NEW YORK (TheStreet) -- Oil prices may be falling, but the industry is gearing up for longer-term growth, offering investors a potentially prime opportunity to profit from the energy sector.
A study of capital budget expectations of more than 400 oil and gas companies published by the Barclays Capital commodities research team showed that global exploration and production spending in the industry will surpass a half a trillion dollars in 2011. Spending should rise 16% to $529 billion this year compared with $458 billion last year. This is a positive sign for oil prices.
The report attributes the robust year-over-year increase to large spending increases in both North America, up 16.2%, and outside North America, up 15.5%. In December, Barclays forecast a smaller increase of 11% globally, 7% in North America and 12% outside North America.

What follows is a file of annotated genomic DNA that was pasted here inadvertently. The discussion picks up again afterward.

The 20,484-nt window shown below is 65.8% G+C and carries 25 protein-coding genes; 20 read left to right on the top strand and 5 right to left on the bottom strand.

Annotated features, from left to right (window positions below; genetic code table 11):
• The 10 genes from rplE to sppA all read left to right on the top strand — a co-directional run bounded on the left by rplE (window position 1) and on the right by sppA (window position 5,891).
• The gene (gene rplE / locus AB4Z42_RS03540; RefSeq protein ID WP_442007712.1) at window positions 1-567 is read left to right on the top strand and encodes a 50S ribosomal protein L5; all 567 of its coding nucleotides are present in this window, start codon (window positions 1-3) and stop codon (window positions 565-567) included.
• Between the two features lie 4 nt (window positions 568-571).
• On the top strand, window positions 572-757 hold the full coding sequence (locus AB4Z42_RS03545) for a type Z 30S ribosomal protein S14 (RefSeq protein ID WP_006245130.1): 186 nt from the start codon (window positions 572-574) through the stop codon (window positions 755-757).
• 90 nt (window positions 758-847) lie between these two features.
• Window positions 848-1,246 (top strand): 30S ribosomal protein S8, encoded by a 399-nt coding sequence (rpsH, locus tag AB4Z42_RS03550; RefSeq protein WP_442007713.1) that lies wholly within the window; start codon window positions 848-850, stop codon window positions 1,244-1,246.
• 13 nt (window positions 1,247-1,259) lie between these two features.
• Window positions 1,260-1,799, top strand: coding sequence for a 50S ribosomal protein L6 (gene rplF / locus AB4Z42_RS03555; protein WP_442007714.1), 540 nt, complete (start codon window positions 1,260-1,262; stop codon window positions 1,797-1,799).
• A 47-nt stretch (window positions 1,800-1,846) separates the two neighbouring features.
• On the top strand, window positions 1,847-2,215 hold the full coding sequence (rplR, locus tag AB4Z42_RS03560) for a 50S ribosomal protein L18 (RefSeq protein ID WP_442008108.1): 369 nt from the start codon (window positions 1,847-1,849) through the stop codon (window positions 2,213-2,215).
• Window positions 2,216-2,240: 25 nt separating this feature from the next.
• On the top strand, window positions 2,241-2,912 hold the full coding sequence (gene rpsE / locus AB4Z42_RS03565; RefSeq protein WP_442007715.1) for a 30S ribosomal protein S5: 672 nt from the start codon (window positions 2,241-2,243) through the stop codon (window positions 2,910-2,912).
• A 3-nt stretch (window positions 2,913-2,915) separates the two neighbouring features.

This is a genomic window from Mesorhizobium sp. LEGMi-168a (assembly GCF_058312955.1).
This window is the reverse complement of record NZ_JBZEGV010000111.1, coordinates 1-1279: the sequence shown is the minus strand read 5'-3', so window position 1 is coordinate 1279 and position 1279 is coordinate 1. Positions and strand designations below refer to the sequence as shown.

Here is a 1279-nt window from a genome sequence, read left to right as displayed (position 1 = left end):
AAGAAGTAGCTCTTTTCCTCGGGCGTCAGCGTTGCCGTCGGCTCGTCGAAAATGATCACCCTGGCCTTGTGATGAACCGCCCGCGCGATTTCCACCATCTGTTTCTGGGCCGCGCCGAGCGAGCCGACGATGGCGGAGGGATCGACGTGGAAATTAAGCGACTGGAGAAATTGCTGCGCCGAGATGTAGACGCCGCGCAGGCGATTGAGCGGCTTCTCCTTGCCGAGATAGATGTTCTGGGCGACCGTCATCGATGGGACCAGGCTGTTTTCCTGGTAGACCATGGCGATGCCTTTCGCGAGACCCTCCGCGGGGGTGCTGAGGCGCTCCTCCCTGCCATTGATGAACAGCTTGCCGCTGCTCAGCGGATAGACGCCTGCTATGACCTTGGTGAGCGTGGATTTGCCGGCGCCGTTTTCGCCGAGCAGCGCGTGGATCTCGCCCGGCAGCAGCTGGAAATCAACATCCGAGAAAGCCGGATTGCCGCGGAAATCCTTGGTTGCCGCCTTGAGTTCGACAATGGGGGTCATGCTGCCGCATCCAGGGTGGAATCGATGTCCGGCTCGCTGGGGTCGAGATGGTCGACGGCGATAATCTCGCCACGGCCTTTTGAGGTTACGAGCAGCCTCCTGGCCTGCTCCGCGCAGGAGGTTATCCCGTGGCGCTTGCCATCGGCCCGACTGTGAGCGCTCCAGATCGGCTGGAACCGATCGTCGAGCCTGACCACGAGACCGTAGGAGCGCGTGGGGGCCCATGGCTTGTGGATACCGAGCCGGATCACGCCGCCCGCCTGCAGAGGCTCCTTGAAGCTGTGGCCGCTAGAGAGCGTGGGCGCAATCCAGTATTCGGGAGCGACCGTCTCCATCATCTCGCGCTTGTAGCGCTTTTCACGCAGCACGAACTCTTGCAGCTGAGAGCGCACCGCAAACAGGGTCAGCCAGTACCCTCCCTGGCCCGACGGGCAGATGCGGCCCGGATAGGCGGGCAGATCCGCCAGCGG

The bigger budgets alongside higher oil prices and the expectation of rising oil prices are consistent with historical trends, the authors of the report said. "The correlation between exploration and production spending and inflation-adjusted oil prices is significant and we expect a high oil price environment to persist over the next several years driven by ... continued difficulty finding and developing large reserves, increased demand especially in emerging markets and tight spare capacity.""This is setting the stage for further growth in spending in 2012 and beyond, and 2011 is likely to mark the first year of the restarting of multi-year, double-digit growth in global exploration and production spending." Oil and gas companies collectively are basing their 2011 capital spending budgets on an average price of $87 a barrel of West Texas Intermediate (WTI) oil. In early December, their average oil price expectation was $77 a barrel. The Barclays commodities team meanwhile predicts that WTI oil prices will average $106 a barrel for the year, $137 for 2015 and $185 for 2020. Its Brent forecast is $112 for the year, $135 for 2015 and $184 for 2020. Roughly 23% of the companies Barclays spoke with suggest that if oil prices were to average $90 to $100 a barrel this year, they would increase spending, while only 3% said they would decrease spending. About 74% of the respondents said they would not adjust their spending plans for 2011. The vast majority of those surveyed say they expect to increase spending in 2012, with nearly half forecasting expenditure increases of 10% or more, the Barclays analysts said. Kate Warne, U.S. investment strategist with Edward Jones, recommends a 12% portfolio weighting in energy stocks -- neither underweight or overweight, which is roughly in line with the S&P 500 index's energy sector weighting. Warne likes the diversification the energy sector offers. "It trades with oil and natural gas prices rather than the rest of the market," she explains. Within the energy sector, investment advisers are generally recommending oil-weighted stocks over gas-weighted stocks, given that they have a bullish outlook for oil and bearish outlook for North American natural gas. Typically, the U.S.-traded, natural gas pure plays are overwhelmingly exposed to the U.S., rather than international natural gas markets, which receive a much more bullish outlook from analysts. "Right now, we definitely have a weighting towards the oil. We like the fundamentals better," says Standard & Poor's analyst Michael Kay. Plus, "You never know what's going to happen politically out there." That said, a tolerance for volatility may be required of oil investors, whether in the commodity itself or the equities. Oil prices, of course, have a tendency to be volatile -- in 2008, oil prices hit a peak of $147 a barrel before retreating to the mid-$30 range that year; then it popped back up over $100 this year. "There is going to be volatility in this industry. There's no way around it," says Argus Research Group's senior energy analyst Philip Weiss. "It's a cyclical industry."
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